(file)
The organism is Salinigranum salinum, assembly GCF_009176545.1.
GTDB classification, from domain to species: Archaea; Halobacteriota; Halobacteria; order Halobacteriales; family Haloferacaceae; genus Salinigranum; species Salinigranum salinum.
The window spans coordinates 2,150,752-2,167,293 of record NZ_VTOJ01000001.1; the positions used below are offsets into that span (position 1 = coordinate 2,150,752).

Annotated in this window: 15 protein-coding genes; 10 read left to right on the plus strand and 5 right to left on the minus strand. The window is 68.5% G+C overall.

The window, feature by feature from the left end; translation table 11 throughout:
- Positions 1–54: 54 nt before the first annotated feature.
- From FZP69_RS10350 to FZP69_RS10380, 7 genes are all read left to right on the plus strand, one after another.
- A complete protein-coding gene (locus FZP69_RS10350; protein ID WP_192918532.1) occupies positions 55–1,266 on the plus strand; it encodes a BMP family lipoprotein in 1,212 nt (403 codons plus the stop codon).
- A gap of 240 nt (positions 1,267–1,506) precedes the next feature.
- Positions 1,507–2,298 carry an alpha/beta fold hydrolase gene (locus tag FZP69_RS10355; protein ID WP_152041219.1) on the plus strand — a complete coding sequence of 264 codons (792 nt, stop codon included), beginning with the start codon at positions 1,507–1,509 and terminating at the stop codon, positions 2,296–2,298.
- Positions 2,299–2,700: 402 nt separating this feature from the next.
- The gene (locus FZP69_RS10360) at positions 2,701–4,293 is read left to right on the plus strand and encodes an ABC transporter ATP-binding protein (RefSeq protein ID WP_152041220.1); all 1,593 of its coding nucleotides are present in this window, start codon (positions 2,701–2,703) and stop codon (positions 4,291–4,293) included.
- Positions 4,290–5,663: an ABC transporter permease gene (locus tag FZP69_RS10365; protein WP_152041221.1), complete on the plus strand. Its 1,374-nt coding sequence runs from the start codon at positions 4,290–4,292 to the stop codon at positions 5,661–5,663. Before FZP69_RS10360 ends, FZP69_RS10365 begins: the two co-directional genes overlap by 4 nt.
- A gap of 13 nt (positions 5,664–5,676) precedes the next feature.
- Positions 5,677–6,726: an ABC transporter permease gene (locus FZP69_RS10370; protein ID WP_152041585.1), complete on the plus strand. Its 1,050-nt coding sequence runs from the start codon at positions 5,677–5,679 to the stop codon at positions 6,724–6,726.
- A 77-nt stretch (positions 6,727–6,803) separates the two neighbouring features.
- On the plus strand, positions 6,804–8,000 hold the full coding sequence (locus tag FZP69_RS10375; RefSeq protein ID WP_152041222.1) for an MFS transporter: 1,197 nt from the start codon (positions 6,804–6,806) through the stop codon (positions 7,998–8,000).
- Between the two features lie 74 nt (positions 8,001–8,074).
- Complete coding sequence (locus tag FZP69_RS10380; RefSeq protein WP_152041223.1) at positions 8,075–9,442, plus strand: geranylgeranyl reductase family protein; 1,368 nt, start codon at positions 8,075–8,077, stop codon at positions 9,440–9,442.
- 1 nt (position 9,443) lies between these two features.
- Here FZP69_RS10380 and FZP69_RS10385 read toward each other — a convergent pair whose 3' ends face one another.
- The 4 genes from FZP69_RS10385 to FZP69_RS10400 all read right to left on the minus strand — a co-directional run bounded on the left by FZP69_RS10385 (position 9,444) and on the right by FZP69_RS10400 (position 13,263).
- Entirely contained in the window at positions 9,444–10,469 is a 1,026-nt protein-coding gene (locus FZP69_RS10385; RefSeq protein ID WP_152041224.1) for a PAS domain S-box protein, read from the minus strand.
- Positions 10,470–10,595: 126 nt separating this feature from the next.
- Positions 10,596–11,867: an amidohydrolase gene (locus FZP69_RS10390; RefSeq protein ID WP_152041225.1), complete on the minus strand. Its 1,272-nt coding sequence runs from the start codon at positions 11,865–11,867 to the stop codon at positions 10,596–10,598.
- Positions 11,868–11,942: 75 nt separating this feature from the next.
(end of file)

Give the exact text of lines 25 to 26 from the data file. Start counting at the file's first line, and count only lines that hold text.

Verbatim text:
- Positions 10,596–11,867: an amidohydrolase gene (locus FZP69_RS10390; RefSeq protein ID WP_152041225.1), complete on the minus strand. Its 1,272-nt coding sequence runs from the start codon at positions 11,865–11,867 to the stop codon at positions 10,596–10,598.
- Positions 11,868–11,942: 75 nt separating this feature from the next.